~uglyduck/uglyduck.srht.site

ref: 8880cd48140784be004960cd5a864821d7b4efa8 uglyduck.srht.site/better-search-results/index.html -rw-r--r-- 8.6 KiB
8880cd48 — Bradley Taunt Add proper image links to older custom project pages a month ago
                                                                                
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<!DOCTYPE html>
<html lang="en">
<head>
    <meta charset="UTF-8">
    <meta name="viewport" content="width=device-width, initial-scale=1.0">
    <meta http-equiv="X-UA-Compatible" content="ie=edge">
    <link rel="shortcut icon" href="../favicon.png">
    <title>Better Search Results | Bradley Taunt</title>
    <link rel="stylesheet" href="https://tdarb.org/better-search-results/style.css">
</head>
<body id="main-body">
    <header>
        <div class="container">
            <h1>Better Search Results<span class="blinking-cursor">|</span></h1>
            <p class="center">A UX experiment and case study re-thinking the design of search result layouts <br>Published by <a href="https://tdarb.org">Brad Taunt</a></p>
        </div>
    </header>
    <main>
        <h2>Searching the web</h2>
        <p class="multi">"Searching" is the most common action performed on the internet everyday. Google alone receives <a href="https://ardorseo.com/blog/how-many-google-searches-per-day-2019/#targetText=This%20translates%20to%20over%2040%2C000,listed%20by%20Internet%20Live%20Stats.">40,000 search queries every second (3.5 billion searches per day on average)</a>. That is a <i>lot</i> of queries. That also means there is a great deal of user interaction taking place between what is essentially a single text input and a list of outputted data. So, why has barely any UI/UX improvements been introduced over the years? I find it difficult to assume that the current "search engine design" has achieved <i>perfection</i> since there are so many obvious flaws.</p>
        <p>Let's take a stab at enhancing this extremely important user interface and see if we can evolve the search engine experience.</p>
        <h2>Default search engine results (DuckDuckGo)</h2>
        <p>For our baseline example we will use the <a href="https://duckduckgo.com/">DuckDuckGo</a> search engine. If you aren't currently using DDG as your default search engine, I recommend that you make the switch. Google has continually proven that they shouldn't be trusted with user data, nor do they have their customers' well being and privacy at the forefront of their priorities. I've <a href="https://bradleytaunt.com/stop-crawling-google/">talked about ditching Google in the past</a> if you're interested. &lt;/End rant&gt;</p>
        <p>This is what a default search result for the term "canada" returns:</p>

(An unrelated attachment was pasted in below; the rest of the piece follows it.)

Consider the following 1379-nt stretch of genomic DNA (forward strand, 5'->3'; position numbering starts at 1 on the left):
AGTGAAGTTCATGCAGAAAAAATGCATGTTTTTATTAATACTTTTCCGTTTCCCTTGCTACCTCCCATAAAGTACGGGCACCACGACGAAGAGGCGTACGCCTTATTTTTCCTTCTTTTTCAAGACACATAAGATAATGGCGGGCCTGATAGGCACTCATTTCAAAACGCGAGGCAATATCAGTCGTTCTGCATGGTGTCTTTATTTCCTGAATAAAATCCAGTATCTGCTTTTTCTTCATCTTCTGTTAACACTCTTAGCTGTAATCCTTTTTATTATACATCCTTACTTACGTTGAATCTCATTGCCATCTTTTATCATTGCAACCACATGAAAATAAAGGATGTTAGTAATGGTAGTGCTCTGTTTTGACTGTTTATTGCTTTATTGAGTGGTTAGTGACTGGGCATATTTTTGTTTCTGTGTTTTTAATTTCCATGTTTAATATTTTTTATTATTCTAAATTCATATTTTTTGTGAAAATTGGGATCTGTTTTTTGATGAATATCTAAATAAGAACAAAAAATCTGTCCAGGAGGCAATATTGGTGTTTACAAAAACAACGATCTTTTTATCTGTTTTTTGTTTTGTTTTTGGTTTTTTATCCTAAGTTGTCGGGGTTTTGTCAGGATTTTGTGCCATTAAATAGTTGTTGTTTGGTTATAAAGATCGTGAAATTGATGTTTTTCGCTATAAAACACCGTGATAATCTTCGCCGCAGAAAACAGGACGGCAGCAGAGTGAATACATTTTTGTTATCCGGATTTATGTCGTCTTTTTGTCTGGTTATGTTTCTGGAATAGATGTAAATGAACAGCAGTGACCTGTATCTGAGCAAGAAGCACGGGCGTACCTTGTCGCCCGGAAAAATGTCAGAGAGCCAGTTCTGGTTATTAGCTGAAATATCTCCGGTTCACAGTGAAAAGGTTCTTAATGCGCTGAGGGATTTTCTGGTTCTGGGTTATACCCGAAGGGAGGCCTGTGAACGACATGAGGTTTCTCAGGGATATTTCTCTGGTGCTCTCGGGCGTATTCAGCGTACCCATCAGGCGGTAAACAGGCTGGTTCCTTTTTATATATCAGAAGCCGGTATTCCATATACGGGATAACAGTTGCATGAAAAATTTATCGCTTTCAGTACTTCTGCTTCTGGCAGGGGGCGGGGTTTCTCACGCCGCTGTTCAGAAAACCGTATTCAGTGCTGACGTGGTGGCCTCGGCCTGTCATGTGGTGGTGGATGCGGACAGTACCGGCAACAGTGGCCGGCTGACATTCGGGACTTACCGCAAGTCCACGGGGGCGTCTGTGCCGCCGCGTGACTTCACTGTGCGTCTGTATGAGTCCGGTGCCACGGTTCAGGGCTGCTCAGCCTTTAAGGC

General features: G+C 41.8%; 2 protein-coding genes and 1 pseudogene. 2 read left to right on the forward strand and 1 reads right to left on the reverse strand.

<div class="img">
            <img src="https://tdarb.org/better-search-results/default-search-results.png" alt="Default Search Results">
        </div>
        <p>Overall the design is clean and focuses on exactly what the user cares about: the content. A quick, detailed pane is presented to the right of the top list results, giving the user an easy overview of the searched query. I have no real complaints about the visuals. The overall UX is a different story.</p>

        <h2>Respecting user limitations</h2>
        <p class="multi">Not everyone has unlimited data usage or fast internet. In fact, reliable internet is more of a first-world luxury that is often taken for granted. Many people (specifically those on restricted mobile plans or low-end, under-powered devices) can't afford to eat through their data caps when performing something as simple as an internet search. For some, these under-powered devices may be their only way to connect to the web. By forcing items like tracking scripts or injected advertisement media onto the users' devices, you're stealing away what little available data they have. You're also doing this while providing zero positive gain for the users themselves.</p>

        <h2>Introducing page size results</h2>
        <p class="multi">Why not give the user the ability to instantly know how much data each listing will consume <i>before</i> they commit to actually visiting that website? By introducing a simple toggle filter at the top of the search results (I would advocate to have this <i>active</i> by default) you give the user a quick-and-easy way to see each listing's total page size. Take a look at the concept of this idea below:</p>
        <div class="img">
            <img src="https://tdarb.org/better-search-results/page-size-results.png" alt="Page Size Search Results">